Bahrain: The One Dinar Protest

This post is part of our special coverage of Bahrain Protests 2011.

Protesters in Bahrain are gathering outside the Bahrain Financial Harbour (BFH), waving one Bahraini dinar (worth US$ 2.6) notes and chanting for the overthrow of the government.

The protest comes days after Shaikh Ali Salman, the head of the opposition Wefaq society, presented a purchase agreement which shows that Bahrain's Prime Minister Shaikh Khalifa bin Salman Al Khalifa bought the land the BFH was built on for one dinar, at a rally held in Pearl (Lulu) Roundabout, the epicentre of anti-government protests since February 14, 2011.

Protests calling for wide ranging political, economic and social changes in Bahrain follow hot on the heels of similar movements across the Arab world, where people shook off decades of fear and oppression and took to the streets to make their voices heard.

After an initial clampdown on the protests, which saw seven Bahrainis killed by police and army forces, Bahrain extended an olive branch to protesters, opening a chapter of National Dialogue led by Crown Prince Salman bin Hamad Al Khalifa, who promised an end to government violence and called all the stake-holders to the negotiation table. A small cabinet reshuffle followed, as well as a promise of 20,000 new jobs, in the country where unemployment figures vary, depending on which source you try to get your figures from.

Following are reactions from the protests outside the BFH today:

@TruthWitness: Privileges of royal family: #Bahrain PM bought Financial Harbour district for 1dinar ($2.65) #change #feb14 #lulu

@anmarek: Protester reading document proving that PM bought land of financial harbour for 1BD #bahrain #feb14

@anmarek: Protesters near financial harbour holding a big note of 1BD having PM pic on it! #bahrain #feb14

@anmarek: Protesters raising 1BD notes and chanting “financial harbour for 1BD only!” #bahrain #feb14 #lulu

@mahmood: Joining the throngs just passing the BD1 BFH. Protestors demand the dismissal of the government.

@mahmood: Announcer: for BD1 BD1!

@anmarek: 10 coins of 100 fils LOL did Khalifa pay the 1BD in 10 installments of 0.100 BD?? #bahrain #feb14

@RedhaHaji: #BFH #bahrain #feb14 More ppl seem to b heading to BFH now.Traffic police directing traffic.All Calm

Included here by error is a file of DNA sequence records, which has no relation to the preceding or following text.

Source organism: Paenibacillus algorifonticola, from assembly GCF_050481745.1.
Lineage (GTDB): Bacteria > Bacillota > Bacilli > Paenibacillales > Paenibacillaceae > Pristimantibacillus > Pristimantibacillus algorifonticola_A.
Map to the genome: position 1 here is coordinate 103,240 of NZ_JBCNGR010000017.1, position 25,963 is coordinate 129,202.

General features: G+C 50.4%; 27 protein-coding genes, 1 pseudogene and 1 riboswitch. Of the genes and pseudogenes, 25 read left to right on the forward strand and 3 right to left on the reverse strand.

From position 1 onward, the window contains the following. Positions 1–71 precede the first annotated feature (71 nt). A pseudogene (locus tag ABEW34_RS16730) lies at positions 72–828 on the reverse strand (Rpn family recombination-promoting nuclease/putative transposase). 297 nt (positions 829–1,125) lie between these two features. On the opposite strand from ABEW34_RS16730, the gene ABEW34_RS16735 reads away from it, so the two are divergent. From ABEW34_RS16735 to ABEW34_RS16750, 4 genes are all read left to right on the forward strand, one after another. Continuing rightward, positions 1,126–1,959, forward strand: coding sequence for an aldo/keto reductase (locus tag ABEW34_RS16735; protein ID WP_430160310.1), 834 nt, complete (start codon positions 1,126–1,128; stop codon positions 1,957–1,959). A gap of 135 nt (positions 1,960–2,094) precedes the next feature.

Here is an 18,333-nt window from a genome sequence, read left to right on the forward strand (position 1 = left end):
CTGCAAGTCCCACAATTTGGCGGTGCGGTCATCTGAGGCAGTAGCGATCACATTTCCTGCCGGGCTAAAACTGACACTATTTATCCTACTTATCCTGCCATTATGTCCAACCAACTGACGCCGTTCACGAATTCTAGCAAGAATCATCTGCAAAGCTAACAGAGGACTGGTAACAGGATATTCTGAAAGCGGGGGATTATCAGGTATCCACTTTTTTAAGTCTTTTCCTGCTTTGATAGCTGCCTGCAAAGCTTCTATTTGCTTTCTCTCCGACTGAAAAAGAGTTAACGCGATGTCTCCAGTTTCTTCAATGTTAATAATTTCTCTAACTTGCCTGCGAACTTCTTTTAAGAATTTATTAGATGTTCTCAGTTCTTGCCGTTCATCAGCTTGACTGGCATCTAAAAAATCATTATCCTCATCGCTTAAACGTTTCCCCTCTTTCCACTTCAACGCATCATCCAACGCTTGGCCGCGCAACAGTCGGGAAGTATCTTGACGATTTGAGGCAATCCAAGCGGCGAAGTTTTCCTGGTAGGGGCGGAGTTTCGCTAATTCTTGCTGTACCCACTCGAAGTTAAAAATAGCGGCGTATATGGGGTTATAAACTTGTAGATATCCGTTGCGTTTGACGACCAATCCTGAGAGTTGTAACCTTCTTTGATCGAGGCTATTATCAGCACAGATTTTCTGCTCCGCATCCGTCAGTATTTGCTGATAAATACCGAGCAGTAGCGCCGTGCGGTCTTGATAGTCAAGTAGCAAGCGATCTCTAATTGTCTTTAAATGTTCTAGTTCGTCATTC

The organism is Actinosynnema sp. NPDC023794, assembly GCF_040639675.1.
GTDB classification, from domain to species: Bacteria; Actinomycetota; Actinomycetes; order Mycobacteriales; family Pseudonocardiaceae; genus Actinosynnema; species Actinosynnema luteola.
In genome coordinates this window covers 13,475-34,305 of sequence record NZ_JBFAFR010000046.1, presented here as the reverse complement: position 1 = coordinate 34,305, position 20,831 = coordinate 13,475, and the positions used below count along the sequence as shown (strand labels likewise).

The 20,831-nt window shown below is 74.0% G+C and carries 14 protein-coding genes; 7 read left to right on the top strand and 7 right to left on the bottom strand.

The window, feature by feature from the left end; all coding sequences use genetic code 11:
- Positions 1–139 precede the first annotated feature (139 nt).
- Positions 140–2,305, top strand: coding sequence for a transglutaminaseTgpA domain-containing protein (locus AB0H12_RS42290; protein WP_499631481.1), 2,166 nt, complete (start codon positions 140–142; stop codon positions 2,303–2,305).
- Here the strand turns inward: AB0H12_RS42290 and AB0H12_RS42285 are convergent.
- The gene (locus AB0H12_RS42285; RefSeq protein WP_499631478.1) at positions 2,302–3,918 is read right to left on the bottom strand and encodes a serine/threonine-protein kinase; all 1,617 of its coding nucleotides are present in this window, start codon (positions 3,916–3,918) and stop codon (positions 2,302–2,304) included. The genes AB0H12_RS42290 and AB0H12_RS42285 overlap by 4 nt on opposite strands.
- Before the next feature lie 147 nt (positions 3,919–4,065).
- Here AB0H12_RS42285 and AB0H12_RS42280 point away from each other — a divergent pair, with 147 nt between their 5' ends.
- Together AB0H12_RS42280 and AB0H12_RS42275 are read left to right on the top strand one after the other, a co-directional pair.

@Redbelt: Pic update of #BFH. I can hear them chanting at the 10th floor!

@RedhaHaji: Ppl still heading to #BFH #bahrain #feb14

@anmarek: Big tent near financial harbour #bahrain #feb14 #lulu

@fredwillie460: #bahrain #BFH latest pic choas poor traffic policeman – this many people holding a nation to ransom –

@fredwillie460: #bahrain #bfh taken around 4 pm no more baby tents but people walking up from pearl roundabout enjoying an afterno

@fredwillie460: – #BAHRAIN #BFH at numbers at 3pm for comparison

@chanadbh: This ‘BD1 for the BFH’ Prime Minister scandal has become quite a hilarious meme: (from yest) #bahrain #feb14

@chanadbh: The BD1 story isn't even the major issue. The real question is why is a serving govt official allowed to buy so much commercial property?

@MunaFakhroo: So.. What's the point of all of this? #bahrain

@Almalood: Dear protesters please find a bigger area to take over & camp. We will soon join you as we will all be jobless #Bahrain #Lulu #Fateh #Feb 14

@yasminofbahrain: I don't blame the cattle who are mocking PM about the BD1 story, I blame Ali Salman for bringing out false info to a stupid crowd. #bahrain

@yasminofbahrain: To all ppl on twitter making a joke out of themselves about the BD1 story, watch out. Ur accusations r false and you'll regret it. #bahrain

Meanwhile, the government Bahrain News Agency carried an article today praising the achievements brought by the PM to Bahrain, since becoming Prime Minister in 1971. It adds:

Regarding the Bahrain Financial Harbour, the spokesman said that the issue had been studied by the ministerial committee in tandem with the parliamentary probe committee in charge of state properties. “The transaction has been sealed via the pricing committee in accordance with legal procedures”, he said.
“Any party questioning the legal procedures may resort to courts for justice be done”, the spokesman.

This post is part of our special coverage of Bahrain Protests 2011.


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